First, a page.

“Anastasie Fătu” Botanical Garden

Anastasie Fătu, an important doctor and naturalist from the Iași of the 19th century was the one who founded the oldest Botanical Garden in Romania, in 1856, on a land of his own, in the Yellow Precipice area.

The evolution of the Botanical Garden wasn’t an easy one, its placement and sizes changing throughout time. There have been smaller botanical arrangements in the yard of the Natural History Museum, behind the current “Gr.T.Popa” University of Medicine and Pharmacy or behind the University Palace in Copou, where we can still see some rare species and the former pavilion for exotic plants.

The current placement of the Botanical Garden, named after the initiator “Anastasie Fătu” in Copou hill, has been established in 1964. The lands extended throughout time, and today, the Botanical Garden in Iași remains the biggest one in the country and one of the biggest ones in Europe. It is spread on over 100 hectares which include lakes and mineral water springs. The biggest sector, dedicated to the flowers and vegetation of Romania, has a surface of 25 hectares. The 12 greenhouses complex illustrates aspects of the flowers and vegetation of the world: Mediterranean, tropical, sub-tropical (with a rich collection of cacti) plants, decorative flowers etc. In the ‘70s, an important dendrological section was arranged, with new plantations of linden trees, hornbeam, oak tree, trembling poplar and sycamore maple. Some portions were planted with seeds of exotic trees offered by many botanical gardens in the world. One of the most popular sections is the Rosary, which has over 600 species of roses. The azalea exhibitions, in February, and the ones of chrysanthemums in each autumn, are appreciated on a national level. The exhibitions have a scientific, informative, but also decorative purpose. The Phytogeographic Section is 13 hectares wide and has plants placed after their origin place and by the category of landscape in their area of origin.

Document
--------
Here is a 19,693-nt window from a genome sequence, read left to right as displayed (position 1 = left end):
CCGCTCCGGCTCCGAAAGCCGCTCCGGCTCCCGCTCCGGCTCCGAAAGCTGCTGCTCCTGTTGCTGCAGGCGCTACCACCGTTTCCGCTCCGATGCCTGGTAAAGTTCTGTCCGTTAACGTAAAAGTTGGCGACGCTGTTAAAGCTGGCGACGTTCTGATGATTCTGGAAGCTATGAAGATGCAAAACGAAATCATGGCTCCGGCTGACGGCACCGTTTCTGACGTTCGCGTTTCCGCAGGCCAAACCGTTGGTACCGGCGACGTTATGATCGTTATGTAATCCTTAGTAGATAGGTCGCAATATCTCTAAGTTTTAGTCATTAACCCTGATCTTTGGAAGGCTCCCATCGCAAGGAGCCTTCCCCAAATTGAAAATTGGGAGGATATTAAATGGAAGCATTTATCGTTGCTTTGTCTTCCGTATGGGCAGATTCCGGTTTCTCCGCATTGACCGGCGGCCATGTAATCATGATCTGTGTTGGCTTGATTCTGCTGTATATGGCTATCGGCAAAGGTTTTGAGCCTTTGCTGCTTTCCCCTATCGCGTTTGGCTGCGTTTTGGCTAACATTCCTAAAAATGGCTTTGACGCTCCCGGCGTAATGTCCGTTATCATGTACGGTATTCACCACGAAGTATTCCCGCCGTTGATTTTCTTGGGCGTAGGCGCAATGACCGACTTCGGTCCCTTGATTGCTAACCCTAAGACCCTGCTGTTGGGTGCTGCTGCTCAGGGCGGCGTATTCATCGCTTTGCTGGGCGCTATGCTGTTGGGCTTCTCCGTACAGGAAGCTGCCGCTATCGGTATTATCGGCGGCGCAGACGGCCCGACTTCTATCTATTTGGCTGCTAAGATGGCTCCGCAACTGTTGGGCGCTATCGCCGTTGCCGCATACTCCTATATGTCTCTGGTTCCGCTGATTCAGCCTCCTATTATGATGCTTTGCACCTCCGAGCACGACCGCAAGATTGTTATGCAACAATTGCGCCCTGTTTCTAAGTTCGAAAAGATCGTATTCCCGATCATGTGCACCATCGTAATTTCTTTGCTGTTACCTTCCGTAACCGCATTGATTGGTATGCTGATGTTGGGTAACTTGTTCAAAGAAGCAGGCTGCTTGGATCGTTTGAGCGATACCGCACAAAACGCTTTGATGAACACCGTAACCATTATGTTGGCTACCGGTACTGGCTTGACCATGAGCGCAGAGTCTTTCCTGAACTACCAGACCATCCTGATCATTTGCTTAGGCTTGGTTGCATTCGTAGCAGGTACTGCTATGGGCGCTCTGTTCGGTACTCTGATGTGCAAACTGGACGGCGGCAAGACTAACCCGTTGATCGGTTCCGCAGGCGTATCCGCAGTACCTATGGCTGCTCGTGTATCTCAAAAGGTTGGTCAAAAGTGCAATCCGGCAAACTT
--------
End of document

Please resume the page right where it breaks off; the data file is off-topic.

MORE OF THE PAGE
An interesting thing in the Botanical Garden is the section for the blind. Founded in 1991, this section reunites over 30 species whose main features are the strong perfume and certain leaf particularities, which offer blind people details on the plants through their simple touching. The section has labels written in Braille which offer the essential information regarding each exhibited species.

The biology research is well represented in the Copou institution. Thus, there are specialised labs with interdisciplinary teams that are doing numerous projects of national and European importance. At Agigea, on the Black Sea shore, the institution from Iași arranged a small botanical garden with a vegetation typical to sea dunes

Strada Dumbrava Roșie nr. 7-9, Iași 700487
Photo by Andrei Cucu

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